Summer 2021 - SA 260 D100
Individual and Society (S) (4)
Class Number: 1975
Delivery Method: In Person
An examination of how self and identity (e.g. race, class, gender, sexual orientation) are socially derived within contemporary western culture, and of the ways that individuals shape their social environment.
How are self and identity derived in contemporary Western culture, particularly in the context of the global pandemic? How are individuals shaping societal norms and structures in this context? This course explores individual identity in the context of complex systems of power. How do individuals make sense of and shape societal norms and structures? How do individuals understand and present their own identifications? What tools do social scientists use to understand individuals in society? With a particular focus on power, we will examine how race, class, gender, sexuality, age, ability, indigeneity, citizenship, religion, location, and other modes of identity construct and are constructed by both individuals and broader society. We will also reflect on our own sense of self and identity presentation in local and global contexts and the impact these have on our relation to power.
- Critical reading response portfolio (3 x 10%) 30%
- Asynchronous voice recording project (in pairs) 35%
- Reflection and memoir response essay 35%
- Note: The assessment for this course is subject to change slightly by the start of the course.
Grading: Where a final exam is scheduled and the student does not write the exam or withdraw from the course before the deadline date, an N grade will be assigned. Unless otherwise specified on the course syllabus, all graded assignments for this course must be completed for a final grade other than N to be assigned. An N is considered as an F for the purposes of scholastic standing.
Grading System: The Undergraduate Course Grading System is as follows:
A+ (95-100) | A (90-94) | A- (85-89) | B+ (80-84) | B (75-79) | B- (70-74) | C+ (65-69) | C (60-64) | C- (55-59) | D (50-54) | F (0-49) | N*
*N standing to indicate the student did not complete course requirements
Academic Dishonesty and Misconduct Policy: The Department of Sociology & Anthropology follows SFU policy in relation to grading practices, grade appeals (Policy T 20.01) and academic dishonesty and misconduct procedures (S10.01‐S10.04). Unless otherwise informed by your instructor in writing, in graded written assignments you must cite the sources you rely on and include a bibliography/list of references, following an instructor-approved citation style. It is the responsibility of students to inform themselves of the content of SFU policies available on the SFU website.
Centre for Accessible Learning: Students with hidden or visible disabilities who believe they may need classroom or exam accommodations are encouraged to register with the SFU Centre for Accessible Learning (1250 Maggie Benston Centre) as soon as possible to ensure that they are eligible and that approved accommodations and services are implemented in a timely fashion.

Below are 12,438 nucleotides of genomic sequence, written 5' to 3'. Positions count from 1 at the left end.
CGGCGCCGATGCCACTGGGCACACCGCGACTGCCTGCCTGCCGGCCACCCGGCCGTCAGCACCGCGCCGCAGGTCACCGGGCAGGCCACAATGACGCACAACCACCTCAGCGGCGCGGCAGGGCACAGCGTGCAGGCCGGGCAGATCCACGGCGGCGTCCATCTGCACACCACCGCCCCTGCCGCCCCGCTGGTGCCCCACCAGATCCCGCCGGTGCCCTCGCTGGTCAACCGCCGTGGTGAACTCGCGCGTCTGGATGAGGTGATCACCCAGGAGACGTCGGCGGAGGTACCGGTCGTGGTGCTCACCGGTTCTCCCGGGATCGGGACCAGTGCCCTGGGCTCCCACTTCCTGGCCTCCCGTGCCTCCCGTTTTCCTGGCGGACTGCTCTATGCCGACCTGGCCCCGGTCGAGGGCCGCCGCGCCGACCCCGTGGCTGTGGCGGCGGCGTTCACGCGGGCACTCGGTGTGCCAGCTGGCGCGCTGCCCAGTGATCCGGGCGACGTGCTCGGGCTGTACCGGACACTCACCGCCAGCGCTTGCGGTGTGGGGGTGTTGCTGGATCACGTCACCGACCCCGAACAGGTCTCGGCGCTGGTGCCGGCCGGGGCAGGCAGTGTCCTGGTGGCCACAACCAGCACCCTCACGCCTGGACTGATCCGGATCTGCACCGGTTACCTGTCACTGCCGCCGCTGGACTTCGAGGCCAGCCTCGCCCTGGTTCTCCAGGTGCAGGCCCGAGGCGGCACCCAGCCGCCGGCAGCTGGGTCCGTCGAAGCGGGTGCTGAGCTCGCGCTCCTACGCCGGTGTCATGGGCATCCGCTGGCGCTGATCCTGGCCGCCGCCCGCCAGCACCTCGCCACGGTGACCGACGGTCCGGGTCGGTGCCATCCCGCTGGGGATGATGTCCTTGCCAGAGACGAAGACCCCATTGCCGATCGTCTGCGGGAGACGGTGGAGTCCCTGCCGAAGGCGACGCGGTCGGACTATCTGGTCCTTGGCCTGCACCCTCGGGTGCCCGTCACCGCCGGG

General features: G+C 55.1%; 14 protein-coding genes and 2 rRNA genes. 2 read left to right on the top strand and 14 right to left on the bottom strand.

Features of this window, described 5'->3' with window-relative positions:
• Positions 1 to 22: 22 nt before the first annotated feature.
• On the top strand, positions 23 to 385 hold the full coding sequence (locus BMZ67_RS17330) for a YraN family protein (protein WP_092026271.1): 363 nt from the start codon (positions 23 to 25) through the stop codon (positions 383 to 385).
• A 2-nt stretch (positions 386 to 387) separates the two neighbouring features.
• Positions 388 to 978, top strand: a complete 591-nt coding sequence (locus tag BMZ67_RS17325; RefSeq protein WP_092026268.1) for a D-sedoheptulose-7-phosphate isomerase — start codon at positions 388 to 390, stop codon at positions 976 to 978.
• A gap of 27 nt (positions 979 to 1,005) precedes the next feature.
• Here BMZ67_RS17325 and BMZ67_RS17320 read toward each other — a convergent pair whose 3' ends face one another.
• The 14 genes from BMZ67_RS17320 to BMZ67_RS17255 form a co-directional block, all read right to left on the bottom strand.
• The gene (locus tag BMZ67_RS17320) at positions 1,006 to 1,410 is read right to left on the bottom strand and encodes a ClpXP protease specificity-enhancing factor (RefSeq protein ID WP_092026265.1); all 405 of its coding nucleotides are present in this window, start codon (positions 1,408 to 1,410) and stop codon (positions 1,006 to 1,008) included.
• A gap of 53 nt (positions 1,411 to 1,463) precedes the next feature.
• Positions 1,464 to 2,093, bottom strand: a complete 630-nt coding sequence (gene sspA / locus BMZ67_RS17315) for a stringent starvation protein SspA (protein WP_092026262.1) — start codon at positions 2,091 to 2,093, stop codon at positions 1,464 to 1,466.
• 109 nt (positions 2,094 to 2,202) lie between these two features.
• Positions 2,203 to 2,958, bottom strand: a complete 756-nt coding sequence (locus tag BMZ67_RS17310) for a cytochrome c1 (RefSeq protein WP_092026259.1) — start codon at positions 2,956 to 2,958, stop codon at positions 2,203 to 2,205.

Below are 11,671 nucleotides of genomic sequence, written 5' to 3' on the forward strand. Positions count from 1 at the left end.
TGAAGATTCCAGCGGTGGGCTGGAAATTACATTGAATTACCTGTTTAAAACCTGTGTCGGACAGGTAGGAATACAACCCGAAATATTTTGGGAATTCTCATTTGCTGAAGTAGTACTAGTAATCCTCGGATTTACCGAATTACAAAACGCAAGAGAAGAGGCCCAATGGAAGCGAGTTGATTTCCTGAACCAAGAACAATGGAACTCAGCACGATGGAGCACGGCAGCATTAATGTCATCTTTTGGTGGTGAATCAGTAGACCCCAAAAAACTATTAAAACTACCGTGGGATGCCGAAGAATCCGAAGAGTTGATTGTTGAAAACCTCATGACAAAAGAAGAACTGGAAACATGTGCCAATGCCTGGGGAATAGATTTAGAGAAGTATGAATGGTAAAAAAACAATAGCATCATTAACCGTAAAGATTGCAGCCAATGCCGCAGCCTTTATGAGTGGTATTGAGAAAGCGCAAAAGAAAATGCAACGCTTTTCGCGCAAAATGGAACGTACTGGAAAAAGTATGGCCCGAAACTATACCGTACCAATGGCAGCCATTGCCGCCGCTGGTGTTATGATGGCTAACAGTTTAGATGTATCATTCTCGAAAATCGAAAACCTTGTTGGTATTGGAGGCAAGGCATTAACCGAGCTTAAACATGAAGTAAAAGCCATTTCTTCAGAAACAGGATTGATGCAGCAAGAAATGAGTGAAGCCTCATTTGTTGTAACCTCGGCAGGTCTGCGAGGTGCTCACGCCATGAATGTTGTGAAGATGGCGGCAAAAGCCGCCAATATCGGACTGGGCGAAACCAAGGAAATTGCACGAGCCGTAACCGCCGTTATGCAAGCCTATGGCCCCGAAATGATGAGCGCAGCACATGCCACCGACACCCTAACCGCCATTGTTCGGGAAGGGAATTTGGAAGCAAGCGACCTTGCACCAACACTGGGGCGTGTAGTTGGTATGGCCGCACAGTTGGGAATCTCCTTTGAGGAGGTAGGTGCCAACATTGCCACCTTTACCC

Student projects will be posted “asynchronously,” meaning you can listen to this content outside of the scheduled course hours. However, there are two weekly 75-minute synchronous/live components of this course. Please take a look at the schedule in advance and contact the instructor if you foresee any issues with time zones or caregiving responsibilities.
MATERIALS + SUPPLIES:
- Access to a computer and/or other electronic device that will allow you to write and upload assignments in Canvas, record and upload audio files, and virtually attend your classes remotely through Zoom
- Access to an internet connection
- Microsoft Word for all assignment submissions (available to all students for free)
- Artifacts (e.g. film, fiction, poetry, memoir, autobiography) required for memoir assignment to be announced the week before classes start so that you can acquire these.
Readings available on Canvas or from the SFU Library.
ACADEMIC INTEGRITY: YOUR WORK, YOUR SUCCESS
SFU’s Academic Integrity web site http://www.sfu.ca/students/academicintegrity.html is filled with information on what is meant by academic dishonesty, where you can find resources to help with your studies and the consequences of cheating. Check out the site for more information and videos that help explain the issues in plain English.
Each student is responsible for his or her conduct as it affects the University community. Academic dishonesty, in whatever form, is ultimately destructive of the values of the University. Furthermore, it is unfair and discouraging to the majority of students who pursue their studies honestly. Scholarly integrity is required of all members of the University. http://www.sfu.ca/policies/gazette/student/s10-01.html
TEACHING AT SFU IN SUMMER 2021
Teaching at SFU in summer 2021 will be conducted primarily through remote methods, but we will continue to have in-person experiential activities for a selection of courses. Such course components will be clearly identified at registration, as will course components that will be “live” (synchronous) vs. at your own pace (asynchronous). Enrollment acknowledges that remote study may entail different modes of learning, interaction with your instructor, and ways of getting feedback on your work than may be the case for in-person classes. To ensure you can access all course materials, we recommend you have access to a computer with a microphone and camera, and the internet. In some cases your instructor may use Zoom or other means requiring a camera and microphone to invigilate exams. If proctoring software will be used, this will be confirmed in the first week of class.Students with hidden or visible disabilities who believe they may need class or exam accommodations, including in the current context of remote learning, are encouraged to register with the SFU Centre for Accessible Learning (email@example.com or 778-782-3112).